CBC reports that the UN's new General Secretary (CEO, "Ban Ki-moon [,] places 'own nuance' on death penalty policy" (Jan3,2k7):
Darfur ... 'high' on new UN Secretary General Ban's agenda.Africa > UN/Darfur
Ban told reporters the ongoing conflict in Darfur was "very high on my agenda."
Fighting in the troubled region has killed more than 200,000 people in the past few years and shows little signs of abating.
The former South Korean foreign minister also said he would meet Wednesday with the UN special envoy on Darfur, Jan Eliasson of Sweden, to discuss the situation, and would attend an African Union summit later this month in Ethiopia.
"By engaging myself in the diplomatic process, I hope that we will be able to resolve peacefully as soon as possible on these serious issues," Ban said.
The UN Security Council has proposed sending 20,000 troops to Darfur, but the Sudanese government has only agreed to allow a much smaller African Union force on its territory.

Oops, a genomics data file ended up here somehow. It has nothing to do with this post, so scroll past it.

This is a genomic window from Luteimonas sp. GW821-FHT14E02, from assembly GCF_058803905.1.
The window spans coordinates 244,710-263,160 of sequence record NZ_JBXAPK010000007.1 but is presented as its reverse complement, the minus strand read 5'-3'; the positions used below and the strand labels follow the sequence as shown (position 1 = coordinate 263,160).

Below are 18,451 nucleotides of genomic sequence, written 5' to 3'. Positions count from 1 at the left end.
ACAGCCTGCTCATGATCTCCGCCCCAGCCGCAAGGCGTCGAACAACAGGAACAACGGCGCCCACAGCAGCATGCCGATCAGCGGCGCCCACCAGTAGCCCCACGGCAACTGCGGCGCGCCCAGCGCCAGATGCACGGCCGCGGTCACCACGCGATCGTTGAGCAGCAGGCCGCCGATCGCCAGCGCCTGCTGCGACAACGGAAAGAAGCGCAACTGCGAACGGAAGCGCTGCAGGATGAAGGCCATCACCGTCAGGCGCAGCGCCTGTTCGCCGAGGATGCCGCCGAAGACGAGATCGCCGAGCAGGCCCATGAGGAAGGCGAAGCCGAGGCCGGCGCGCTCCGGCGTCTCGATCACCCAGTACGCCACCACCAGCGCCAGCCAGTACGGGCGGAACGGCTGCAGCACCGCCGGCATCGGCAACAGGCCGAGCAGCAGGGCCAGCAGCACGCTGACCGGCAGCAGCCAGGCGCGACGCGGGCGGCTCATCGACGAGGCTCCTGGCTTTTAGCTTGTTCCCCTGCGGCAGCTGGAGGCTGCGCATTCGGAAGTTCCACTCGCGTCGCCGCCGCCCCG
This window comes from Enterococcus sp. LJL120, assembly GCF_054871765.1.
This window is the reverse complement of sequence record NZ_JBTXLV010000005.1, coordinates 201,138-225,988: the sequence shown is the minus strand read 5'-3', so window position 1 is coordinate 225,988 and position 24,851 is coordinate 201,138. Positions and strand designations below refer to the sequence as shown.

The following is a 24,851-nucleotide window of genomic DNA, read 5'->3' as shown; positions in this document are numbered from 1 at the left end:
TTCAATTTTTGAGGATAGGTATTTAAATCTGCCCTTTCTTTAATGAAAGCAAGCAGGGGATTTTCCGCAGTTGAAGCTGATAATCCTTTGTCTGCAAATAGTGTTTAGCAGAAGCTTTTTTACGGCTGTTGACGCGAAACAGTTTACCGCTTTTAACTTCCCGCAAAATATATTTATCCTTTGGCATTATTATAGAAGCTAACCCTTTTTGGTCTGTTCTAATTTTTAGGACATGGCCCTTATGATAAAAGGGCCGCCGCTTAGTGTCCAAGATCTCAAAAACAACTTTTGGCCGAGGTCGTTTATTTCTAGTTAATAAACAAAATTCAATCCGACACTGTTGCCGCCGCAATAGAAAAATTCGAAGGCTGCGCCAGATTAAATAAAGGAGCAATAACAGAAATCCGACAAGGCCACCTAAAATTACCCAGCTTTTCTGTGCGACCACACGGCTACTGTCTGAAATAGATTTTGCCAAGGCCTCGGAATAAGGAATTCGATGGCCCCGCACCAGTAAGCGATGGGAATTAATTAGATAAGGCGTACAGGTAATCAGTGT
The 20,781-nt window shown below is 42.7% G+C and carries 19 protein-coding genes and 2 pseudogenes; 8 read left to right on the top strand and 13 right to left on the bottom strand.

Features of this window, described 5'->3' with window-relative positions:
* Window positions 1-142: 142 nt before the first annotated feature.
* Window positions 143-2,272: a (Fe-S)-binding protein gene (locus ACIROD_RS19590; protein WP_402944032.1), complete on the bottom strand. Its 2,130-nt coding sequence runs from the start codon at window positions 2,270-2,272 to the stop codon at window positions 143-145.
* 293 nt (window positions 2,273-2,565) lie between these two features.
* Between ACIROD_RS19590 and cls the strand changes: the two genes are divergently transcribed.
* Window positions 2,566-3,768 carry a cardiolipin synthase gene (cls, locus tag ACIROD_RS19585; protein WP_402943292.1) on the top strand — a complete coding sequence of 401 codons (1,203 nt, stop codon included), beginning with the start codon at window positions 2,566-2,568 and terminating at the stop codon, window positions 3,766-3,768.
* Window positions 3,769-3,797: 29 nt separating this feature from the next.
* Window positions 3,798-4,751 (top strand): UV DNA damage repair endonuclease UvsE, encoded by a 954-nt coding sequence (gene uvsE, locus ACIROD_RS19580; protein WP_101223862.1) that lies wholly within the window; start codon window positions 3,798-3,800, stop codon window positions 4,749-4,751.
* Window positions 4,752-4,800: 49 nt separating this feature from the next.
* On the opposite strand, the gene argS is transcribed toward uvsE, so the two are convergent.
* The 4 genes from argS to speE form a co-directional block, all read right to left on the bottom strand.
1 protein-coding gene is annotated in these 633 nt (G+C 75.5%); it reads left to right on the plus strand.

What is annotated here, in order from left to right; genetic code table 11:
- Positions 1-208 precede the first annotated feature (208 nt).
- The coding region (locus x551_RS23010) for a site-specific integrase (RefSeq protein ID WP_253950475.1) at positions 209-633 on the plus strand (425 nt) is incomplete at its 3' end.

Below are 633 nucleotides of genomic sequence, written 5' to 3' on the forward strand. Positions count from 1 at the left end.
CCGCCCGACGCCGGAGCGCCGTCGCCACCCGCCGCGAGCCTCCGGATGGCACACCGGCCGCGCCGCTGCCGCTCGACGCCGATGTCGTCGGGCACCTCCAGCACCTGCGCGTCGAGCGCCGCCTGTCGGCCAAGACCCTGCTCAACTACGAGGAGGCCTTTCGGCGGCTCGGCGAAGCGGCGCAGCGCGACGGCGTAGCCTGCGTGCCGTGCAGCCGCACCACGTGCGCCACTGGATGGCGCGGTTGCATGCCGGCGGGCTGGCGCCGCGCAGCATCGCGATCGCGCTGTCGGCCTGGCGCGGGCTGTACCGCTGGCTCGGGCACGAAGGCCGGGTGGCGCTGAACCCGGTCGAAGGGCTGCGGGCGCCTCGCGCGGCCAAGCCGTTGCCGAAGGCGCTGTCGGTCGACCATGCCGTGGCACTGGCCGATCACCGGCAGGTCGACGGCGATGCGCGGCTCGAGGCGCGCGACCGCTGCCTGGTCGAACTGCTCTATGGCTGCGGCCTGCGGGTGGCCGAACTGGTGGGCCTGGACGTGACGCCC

Sudanese forces bombed two rebel locations in Darfur the AU said Sunday, days after the head of the African Union's peacekeeping force visited the area and urged the rebels to join a ceasefire agreement.
Takes over from AnnanBan was sworn in Monday as the UN's eighth secretary general, succeeding Ghana's Kofi Annan, who held the chief post since 1997 and stepped down at the end of December.Ban has his challenges. May the Secretary General be granted God's grace in his responses to the great challenges of import to world law and international public justice. We know the UN is no panacea for the world's ills, but apparently it can have a very valuable role to play under Ban's administration.
"Allow me to introduce myself. My name is Ban. Not James Band," the 62-year-old diplomat announced to applause. "I am not code-named 007, but I will take my office in '07."
Ban has acknowledged the UN is going through hard times in the wake of violence raging in Iraq, unresolved fighting between Israelis and Palestinians, and efforts to stop Iran and North Korea from possibly developing nuclear warheads.
His arrival is expected to usher in some changes in response to criticism lodged against the organization.
"Unfortunately, there has been much criticism over the United Nations' inability and inefficiencies during the last many years," he said. "[The] UN needs to restore confidence."
With files from the Associated Press